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Old 08-07-2012, 04:49 PM   #51 (permalink)
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in that case, i think at the very least 911 responses should be strictly public. it sounds very opportunist to me to bill someone for an emergency. i think the people who are surprised is because they thought the taxes include all emergency services. i mean a hospital bill is a no brainer but a separate ambulance bill is definitely not as well known. on a related note, what happens when a homeless guy needs an ambulance ride? does he get refused because it will be impossible to bill him later?
Just like the responsibility of knowing the laws falls on the citizens, I would bet that is the reasoning. If you don't know what you are getting into, you could always just not call.
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Old 08-07-2012, 04:56 PM   #52 (permalink)
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they're both emergency services, when push comes to shove you may not have a choice. i just don't know why it's free to call for a fire truck and a cop car (as far as i know)but as soon as you tell the operator on 911 you need an ambulance, you get slammed with a bill that not everybody knows about. it seems kind of scammy.
Fire and police are paid for with county taxes generally speaking. That typically is paid out by homeowners who pay property taxes as well as a few other sources of revenue, phone taxes are one example. Fire and 911 are not free.
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Old 08-07-2012, 05:41 PM   #53 (permalink)
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Fire and police are paid for with county taxes generally speaking. That typically is paid out by homeowners who pay property taxes as well as a few other sources of revenue, phone taxes are one example. Fire and 911 are not free.
i know i should have clarified, free in the sense that there's no bill afterwards. i know they are funded by tax money. i still think it's low to bill someone in an emergency for something that feels necessary at the moment, or at least when the person is in a state of mind that can easily be convinced to think it is necessary. i guess you better find make sure your insurance covers ambulances. i still find it misleading to call 1 emergency number for services paid for separately.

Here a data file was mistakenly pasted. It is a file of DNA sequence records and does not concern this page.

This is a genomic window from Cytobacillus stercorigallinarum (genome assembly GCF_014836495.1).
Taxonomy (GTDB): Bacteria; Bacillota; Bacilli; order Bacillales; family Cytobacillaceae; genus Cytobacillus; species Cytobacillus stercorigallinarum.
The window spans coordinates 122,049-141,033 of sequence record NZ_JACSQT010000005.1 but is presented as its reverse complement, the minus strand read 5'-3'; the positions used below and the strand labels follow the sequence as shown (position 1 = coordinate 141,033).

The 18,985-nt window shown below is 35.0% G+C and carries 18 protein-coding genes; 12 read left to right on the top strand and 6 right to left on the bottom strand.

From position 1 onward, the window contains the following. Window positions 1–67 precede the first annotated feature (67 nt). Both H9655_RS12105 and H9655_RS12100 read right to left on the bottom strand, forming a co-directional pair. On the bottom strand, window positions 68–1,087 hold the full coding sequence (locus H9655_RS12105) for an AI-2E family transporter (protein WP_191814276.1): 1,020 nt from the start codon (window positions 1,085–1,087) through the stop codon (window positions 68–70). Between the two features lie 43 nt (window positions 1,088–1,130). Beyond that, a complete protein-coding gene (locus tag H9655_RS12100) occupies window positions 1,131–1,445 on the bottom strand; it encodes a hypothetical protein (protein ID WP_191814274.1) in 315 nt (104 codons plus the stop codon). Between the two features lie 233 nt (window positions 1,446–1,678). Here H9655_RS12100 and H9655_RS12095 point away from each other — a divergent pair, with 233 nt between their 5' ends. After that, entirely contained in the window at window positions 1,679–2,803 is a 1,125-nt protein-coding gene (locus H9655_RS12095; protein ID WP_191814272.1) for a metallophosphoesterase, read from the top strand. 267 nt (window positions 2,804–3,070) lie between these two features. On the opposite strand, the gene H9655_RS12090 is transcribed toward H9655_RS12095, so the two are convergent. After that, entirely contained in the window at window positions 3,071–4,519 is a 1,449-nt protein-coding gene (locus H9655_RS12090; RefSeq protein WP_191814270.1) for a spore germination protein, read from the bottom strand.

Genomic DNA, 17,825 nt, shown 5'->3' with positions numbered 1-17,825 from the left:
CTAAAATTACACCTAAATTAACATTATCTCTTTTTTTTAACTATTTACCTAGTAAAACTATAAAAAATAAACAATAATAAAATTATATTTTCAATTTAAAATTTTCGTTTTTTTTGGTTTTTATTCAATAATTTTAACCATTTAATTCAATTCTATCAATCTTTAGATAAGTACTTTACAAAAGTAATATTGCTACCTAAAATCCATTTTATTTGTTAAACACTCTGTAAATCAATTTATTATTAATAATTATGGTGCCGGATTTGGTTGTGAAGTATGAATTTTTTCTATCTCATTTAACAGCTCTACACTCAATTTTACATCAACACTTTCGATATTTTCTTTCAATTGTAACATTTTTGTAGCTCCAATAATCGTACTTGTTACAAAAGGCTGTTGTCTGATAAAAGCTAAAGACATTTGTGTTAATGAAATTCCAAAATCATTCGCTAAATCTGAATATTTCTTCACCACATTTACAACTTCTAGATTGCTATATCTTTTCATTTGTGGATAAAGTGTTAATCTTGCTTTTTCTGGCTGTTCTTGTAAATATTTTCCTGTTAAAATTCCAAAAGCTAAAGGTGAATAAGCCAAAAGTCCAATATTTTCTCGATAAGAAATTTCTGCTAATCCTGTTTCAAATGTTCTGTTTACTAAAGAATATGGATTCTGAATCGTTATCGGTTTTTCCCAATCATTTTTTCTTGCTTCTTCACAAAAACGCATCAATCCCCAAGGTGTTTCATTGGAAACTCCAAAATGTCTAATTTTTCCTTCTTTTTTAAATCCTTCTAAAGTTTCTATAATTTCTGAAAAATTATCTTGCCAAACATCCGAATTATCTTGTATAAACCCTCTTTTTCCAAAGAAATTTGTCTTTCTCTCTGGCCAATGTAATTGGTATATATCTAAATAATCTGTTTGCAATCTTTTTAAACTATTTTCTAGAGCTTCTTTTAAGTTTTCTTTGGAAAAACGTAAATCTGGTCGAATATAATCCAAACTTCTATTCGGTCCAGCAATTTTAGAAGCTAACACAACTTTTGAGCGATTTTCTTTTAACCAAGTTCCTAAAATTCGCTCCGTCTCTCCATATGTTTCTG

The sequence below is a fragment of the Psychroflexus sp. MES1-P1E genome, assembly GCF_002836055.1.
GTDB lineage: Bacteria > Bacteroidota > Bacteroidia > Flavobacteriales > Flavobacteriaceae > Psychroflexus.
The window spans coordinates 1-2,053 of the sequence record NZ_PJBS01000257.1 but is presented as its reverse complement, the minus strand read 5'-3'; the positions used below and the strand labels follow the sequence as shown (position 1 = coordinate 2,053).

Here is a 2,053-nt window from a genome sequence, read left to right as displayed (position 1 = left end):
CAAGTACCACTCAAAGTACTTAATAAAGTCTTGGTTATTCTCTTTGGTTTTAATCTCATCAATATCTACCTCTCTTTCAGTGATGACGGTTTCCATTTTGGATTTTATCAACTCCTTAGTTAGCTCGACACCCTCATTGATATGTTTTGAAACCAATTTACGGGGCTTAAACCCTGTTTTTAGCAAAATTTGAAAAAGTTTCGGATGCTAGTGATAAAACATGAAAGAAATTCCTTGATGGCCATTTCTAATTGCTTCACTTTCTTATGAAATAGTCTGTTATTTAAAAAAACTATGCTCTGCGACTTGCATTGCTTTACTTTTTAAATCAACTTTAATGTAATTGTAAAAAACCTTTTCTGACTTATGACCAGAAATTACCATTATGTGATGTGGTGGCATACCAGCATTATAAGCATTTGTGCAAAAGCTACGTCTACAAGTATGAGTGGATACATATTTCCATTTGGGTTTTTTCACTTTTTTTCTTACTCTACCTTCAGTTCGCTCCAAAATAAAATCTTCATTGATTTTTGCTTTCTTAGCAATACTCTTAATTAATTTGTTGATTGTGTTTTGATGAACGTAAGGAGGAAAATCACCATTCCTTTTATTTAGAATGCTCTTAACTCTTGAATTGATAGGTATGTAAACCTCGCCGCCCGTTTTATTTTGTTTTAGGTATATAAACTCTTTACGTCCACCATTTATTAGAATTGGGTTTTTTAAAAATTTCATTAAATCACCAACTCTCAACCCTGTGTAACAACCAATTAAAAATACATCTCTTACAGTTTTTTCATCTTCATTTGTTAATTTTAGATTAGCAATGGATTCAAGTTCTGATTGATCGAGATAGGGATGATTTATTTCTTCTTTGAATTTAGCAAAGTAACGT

still, what happens when a homeless guy needs one?
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Old 08-07-2012, 07:39 PM   #54 (permalink)
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i know i should have clarified, free in the sense that there's no bill afterwards. i know they are funded by tax money. i still think it's low to bill someone in an emergency for something that feels necessary at the moment, or at least when the person is in a state of mind that can easily be convinced to think it is necessary. i guess you better find make sure your insurance covers ambulances. i still find it misleading to call 1 emergency number for services paid for separately.

still, what happens when a homeless guy needs one?
Yep, I agree completely. As far as the homeless guy I guess it depends. I've been plenty of places that wouldn't bother with them until the flies got started, then they'd just call the coroner.
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Old 08-07-2012, 08:01 PM   #55 (permalink)
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Heinous, the reason I don't know more about billing and costs is because it is not frequently an issue for the EMTs in the seats. You call for EMS, we show up. Do you need/want a ride to the hospital? Ok, how about we get you on this stretcher.

Sometimes it's an issue when someone is alert and acting appropriately and they have the option of refusing transport. "I don't have insurance...how much is this going to cost me?" "I don't know. I do know it is expensive, and that might play into your decision. However, you have X, Y, and Z going on, and while I can't force you go to go the hospital, I REALLY think you should because...." is generally how it goes.

As far as homeless people: Ask ANY EMT how many homeless people he's dealt with. You show up, pick them up, and bring them in. You evaluate their complaint like any other patient. You treat them as you should any other patient. Homeless people aren't the only people who don't pay. I have been to many houses multiple times where I know the patient is "self pay," which means uninsured (and which often means "won't pay.")

It is, in my opinion, ethical and required than in 911 service you provide services without consideration of how the patient will pay. I don't check for a health card before running an EKG or stopping a seizure, and I don't know of any system where that is the norm. If you're homeless, you still get morphine, a splint, and a transport to the ER for your obviously broken leg. This isn't hypothetical...I do it every day.

It doesn't stop at EMS, either. Look up EMTALA, which in the US requires any ER or appropriately staffed health center to provide life saving/stabilizing interventions and provide a physician evaluation to anyone who presents to them without consideration of whether they can or will pay.

As far as it being "low" to bill for EMS: why stop there? Should the ER adopt a "No-bill" policy? That should probably extend to the ICU and surgery too, because they're both dealing with unstable patients still in the middle of an emergency. I could go on but I think you get the point.
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